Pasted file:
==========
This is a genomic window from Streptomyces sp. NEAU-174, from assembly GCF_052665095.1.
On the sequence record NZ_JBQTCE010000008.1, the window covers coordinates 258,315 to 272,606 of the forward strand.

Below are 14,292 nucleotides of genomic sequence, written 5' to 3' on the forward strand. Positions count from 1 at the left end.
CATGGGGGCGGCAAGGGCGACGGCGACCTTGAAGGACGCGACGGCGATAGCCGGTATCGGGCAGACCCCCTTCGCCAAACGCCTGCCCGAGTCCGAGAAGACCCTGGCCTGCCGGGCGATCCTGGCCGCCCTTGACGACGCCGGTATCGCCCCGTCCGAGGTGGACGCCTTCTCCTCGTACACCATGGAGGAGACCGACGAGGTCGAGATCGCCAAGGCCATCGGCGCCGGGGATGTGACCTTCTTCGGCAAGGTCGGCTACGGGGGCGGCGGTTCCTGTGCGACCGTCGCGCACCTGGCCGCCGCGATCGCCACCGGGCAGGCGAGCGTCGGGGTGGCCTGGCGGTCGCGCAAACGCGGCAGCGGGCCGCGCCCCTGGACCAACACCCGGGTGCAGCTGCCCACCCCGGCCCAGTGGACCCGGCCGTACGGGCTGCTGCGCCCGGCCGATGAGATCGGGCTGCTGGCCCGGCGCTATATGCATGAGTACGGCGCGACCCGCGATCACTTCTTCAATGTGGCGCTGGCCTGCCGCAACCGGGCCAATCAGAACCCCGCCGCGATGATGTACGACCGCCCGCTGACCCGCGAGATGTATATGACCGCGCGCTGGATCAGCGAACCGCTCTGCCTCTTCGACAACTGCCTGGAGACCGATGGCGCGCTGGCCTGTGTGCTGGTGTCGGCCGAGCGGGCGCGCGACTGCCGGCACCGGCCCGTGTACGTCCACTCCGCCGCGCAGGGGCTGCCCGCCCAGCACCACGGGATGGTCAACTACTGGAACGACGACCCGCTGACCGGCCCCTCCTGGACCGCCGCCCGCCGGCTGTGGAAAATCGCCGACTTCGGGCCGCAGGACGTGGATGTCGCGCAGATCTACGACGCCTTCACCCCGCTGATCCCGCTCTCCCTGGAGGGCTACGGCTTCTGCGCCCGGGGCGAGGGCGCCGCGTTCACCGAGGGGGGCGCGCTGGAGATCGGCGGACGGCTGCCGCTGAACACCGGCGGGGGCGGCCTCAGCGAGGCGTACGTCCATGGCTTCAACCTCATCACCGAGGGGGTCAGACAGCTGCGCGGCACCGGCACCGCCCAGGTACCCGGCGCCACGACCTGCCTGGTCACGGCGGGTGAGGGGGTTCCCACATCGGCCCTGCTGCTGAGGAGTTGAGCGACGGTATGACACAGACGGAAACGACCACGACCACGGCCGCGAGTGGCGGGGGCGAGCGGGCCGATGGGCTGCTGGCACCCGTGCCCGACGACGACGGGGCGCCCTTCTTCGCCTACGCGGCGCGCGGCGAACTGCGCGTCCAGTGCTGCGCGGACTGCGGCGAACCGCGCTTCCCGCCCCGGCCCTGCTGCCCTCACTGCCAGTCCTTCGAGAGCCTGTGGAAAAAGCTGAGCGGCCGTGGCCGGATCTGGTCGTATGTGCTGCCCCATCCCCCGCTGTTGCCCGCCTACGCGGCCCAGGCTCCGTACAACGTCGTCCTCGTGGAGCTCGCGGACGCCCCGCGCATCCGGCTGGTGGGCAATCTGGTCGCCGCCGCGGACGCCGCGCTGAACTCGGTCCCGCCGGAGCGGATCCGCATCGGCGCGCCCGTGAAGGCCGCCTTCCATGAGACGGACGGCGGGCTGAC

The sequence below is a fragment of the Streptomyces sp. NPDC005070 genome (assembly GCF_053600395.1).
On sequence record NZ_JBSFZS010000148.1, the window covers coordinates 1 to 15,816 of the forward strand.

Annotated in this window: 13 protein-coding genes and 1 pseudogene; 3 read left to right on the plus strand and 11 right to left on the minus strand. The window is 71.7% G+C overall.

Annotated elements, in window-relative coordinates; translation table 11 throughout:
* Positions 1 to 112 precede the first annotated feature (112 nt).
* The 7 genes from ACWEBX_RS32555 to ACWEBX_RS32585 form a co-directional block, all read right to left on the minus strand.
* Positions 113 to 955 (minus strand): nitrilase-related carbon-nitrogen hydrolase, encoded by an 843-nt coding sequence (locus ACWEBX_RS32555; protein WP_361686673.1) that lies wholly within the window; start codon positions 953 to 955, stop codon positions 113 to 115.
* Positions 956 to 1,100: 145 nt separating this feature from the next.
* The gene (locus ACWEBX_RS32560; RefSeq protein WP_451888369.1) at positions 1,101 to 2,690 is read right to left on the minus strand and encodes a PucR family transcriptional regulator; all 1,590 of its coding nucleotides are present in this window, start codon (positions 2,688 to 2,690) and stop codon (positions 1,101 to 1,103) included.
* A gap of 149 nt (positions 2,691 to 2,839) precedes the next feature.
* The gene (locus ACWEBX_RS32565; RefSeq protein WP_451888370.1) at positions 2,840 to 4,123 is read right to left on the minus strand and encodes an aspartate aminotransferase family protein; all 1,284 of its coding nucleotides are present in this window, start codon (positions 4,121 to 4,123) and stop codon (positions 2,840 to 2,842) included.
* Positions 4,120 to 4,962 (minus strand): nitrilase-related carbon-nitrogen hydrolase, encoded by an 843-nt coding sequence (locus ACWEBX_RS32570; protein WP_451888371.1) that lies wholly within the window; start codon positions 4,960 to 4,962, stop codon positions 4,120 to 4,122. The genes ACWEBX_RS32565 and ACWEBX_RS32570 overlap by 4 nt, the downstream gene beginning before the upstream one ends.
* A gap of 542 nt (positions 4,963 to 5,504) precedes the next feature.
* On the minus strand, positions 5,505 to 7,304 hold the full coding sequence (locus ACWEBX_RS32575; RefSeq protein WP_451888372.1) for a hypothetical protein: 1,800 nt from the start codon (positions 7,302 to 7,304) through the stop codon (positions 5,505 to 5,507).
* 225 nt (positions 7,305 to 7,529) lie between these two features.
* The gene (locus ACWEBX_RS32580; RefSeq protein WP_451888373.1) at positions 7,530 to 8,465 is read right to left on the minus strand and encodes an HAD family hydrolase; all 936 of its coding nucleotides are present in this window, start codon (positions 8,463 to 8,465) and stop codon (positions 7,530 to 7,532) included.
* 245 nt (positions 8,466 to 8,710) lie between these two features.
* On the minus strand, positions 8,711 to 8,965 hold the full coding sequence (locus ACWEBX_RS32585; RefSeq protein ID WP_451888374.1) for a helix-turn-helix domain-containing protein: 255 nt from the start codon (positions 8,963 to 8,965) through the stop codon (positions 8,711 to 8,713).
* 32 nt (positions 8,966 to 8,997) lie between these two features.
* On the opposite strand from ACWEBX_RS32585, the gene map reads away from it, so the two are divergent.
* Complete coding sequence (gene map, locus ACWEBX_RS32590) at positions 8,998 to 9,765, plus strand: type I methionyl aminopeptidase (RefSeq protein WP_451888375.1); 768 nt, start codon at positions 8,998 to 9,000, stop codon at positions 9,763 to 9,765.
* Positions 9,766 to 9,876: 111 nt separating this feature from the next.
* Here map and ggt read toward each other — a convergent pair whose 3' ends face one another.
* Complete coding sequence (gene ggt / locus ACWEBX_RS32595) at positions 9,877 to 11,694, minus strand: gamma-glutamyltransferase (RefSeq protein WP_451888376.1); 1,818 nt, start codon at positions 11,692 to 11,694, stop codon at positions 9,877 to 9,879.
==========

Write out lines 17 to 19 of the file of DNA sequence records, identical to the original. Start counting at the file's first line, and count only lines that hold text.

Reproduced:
* A gap of 542 nt (positions 4,963 to 5,504) precedes the next feature.
* On the minus strand, positions 5,505 to 7,304 hold the full coding sequence (locus ACWEBX_RS32575; RefSeq protein WP_451888372.1) for a hypothetical protein: 1,800 nt from the start codon (positions 7,302 to 7,304) through the stop codon (positions 5,505 to 5,507).
* 225 nt (positions 7,305 to 7,529) lie between these two features.